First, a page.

The White Star Line's
First Disaster at Sea
This odd-looking ship with four masts and a single funnel was one of the first modern ocean liners.
It was launched in 1870 and wrecked three years later outside Halifax. Of the approximately 950 passengers and crew, more than half perished. No women and only a single child were among the survivors.
The story is told in this handsome and authoritative book, loaded with illustrations. A quick overview:
Immigration. It was the “torrent of emigrants” coming to America in steerage, not travellers in luxurious first class, that generated enormous profits for the shipping lines.
Shipboard Life. "It was not uncommon to see a whole squadron of kites trailing an emigrant ship" to entertain the children on board.
Final Moments. Told in wrenching and sometimes gruesome detail.
Local Assistance. The amazing generosity of local people and the bravery of one man in particular, a reverend with the unlikely name of Ancient.
Pillaging. People went through the pockets of the dead, while others snipped locks of their hair as souvenirs.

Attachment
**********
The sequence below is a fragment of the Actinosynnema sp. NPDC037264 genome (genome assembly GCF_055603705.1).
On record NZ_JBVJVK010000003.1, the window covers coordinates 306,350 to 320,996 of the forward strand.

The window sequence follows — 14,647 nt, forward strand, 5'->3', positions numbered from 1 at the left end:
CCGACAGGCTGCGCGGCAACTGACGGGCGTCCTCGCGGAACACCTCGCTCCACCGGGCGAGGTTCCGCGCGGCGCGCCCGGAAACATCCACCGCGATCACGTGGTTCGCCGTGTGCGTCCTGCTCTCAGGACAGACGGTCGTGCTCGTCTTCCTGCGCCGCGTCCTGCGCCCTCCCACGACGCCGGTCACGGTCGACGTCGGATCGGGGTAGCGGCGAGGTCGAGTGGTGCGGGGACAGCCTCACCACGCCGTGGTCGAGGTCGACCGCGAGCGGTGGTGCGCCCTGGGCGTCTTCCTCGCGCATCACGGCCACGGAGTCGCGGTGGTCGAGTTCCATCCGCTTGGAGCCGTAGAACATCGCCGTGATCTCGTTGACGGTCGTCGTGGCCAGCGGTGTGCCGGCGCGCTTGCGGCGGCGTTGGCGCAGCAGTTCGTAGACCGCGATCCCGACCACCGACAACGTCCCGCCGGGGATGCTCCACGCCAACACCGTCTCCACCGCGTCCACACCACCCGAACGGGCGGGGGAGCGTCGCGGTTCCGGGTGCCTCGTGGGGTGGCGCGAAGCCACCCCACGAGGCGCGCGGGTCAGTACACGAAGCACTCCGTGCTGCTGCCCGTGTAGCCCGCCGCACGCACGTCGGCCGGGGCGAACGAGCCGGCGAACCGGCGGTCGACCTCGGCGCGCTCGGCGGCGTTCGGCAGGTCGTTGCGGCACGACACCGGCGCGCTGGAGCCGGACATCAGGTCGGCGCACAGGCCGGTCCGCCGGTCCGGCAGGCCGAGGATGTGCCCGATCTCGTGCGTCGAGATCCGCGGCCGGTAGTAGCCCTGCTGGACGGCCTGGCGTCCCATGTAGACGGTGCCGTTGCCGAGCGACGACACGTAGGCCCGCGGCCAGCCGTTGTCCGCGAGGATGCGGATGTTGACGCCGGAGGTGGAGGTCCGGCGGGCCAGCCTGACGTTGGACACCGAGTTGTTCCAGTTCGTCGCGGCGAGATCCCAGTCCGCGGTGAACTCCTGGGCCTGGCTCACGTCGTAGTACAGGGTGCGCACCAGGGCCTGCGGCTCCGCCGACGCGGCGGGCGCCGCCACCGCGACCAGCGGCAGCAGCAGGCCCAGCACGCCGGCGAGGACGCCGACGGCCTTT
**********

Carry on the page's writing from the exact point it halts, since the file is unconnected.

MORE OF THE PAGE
The Dead. Recovery, identification, and burial.
Halifax Inquiry. The captain was found to be ultimately responsible, being asleep in his bunk when the ship grounded.
Salvage. Hard-hat divers had to blast open the ship to get at the cargo.
The Wreck Site Today. Description and photos.
Ghastly Connection. The Atlantic's sinking was only the first of three disasters connecting Halifax with the White Star line. The second occurred in 1912 when the Titanic went down, the recovered bodies being brought to Halifax where the majority remain buried. The third occurred in 1917 when a former White Star ship, the Runic, renamed the Imo, collided with a French munitions ship in the harbour, killing approximately 2000 people.
SS Atlantic Memorial
Images and relics
SS Atlantic Heritage Park Society